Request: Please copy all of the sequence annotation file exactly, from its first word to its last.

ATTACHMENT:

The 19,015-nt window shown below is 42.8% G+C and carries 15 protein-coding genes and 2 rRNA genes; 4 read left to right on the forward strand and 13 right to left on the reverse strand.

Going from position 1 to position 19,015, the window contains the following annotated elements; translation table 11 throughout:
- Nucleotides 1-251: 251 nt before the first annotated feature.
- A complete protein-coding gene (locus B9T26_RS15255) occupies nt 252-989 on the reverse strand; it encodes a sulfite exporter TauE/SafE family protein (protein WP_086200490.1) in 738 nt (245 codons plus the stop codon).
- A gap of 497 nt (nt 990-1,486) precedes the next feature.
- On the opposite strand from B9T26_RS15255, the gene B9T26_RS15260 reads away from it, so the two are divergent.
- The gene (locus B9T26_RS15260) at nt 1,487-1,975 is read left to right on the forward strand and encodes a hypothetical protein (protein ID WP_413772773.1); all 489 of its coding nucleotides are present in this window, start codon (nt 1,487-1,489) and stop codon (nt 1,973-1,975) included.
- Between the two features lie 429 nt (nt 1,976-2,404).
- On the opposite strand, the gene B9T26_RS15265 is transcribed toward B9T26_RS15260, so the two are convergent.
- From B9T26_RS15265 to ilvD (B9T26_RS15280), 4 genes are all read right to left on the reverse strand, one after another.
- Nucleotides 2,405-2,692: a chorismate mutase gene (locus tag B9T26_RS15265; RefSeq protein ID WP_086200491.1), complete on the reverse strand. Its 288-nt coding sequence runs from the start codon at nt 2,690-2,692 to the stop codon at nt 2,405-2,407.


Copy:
The 19,015-nt window shown below is 42.8% G+C and carries 15 protein-coding genes and 2 rRNA genes; 4 read left to right on the forward strand and 13 right to left on the reverse strand.

Going from position 1 to position 19,015, the window contains the following annotated elements; translation table 11 throughout:
- Nucleotides 1-251: 251 nt before the first annotated feature.
- A complete protein-coding gene (locus B9T26_RS15255) occupies nt 252-989 on the reverse strand; it encodes a sulfite exporter TauE/SafE family protein (protein WP_086200490.1) in 738 nt (245 codons plus the stop codon).
- A gap of 497 nt (nt 990-1,486) precedes the next feature.
- On the opposite strand from B9T26_RS15255, the gene B9T26_RS15260 reads away from it, so the two are divergent.
- The gene (locus B9T26_RS15260) at nt 1,487-1,975 is read left to right on the forward strand and encodes a hypothetical protein (protein ID WP_413772773.1); all 489 of its coding nucleotides are present in this window, start codon (nt 1,487-1,489) and stop codon (nt 1,973-1,975) included.
- Between the two features lie 429 nt (nt 1,976-2,404).
- On the opposite strand, the gene B9T26_RS15265 is transcribed toward B9T26_RS15260, so the two are convergent.
- From B9T26_RS15265 to ilvD (B9T26_RS15280), 4 genes are all read right to left on the reverse strand, one after another.
- Nucleotides 2,405-2,692: a chorismate mutase gene (locus tag B9T26_RS15265; RefSeq protein ID WP_086200491.1), complete on the reverse strand. Its 288-nt coding sequence runs from the start codon at nt 2,690-2,692 to the stop codon at nt 2,405-2,407.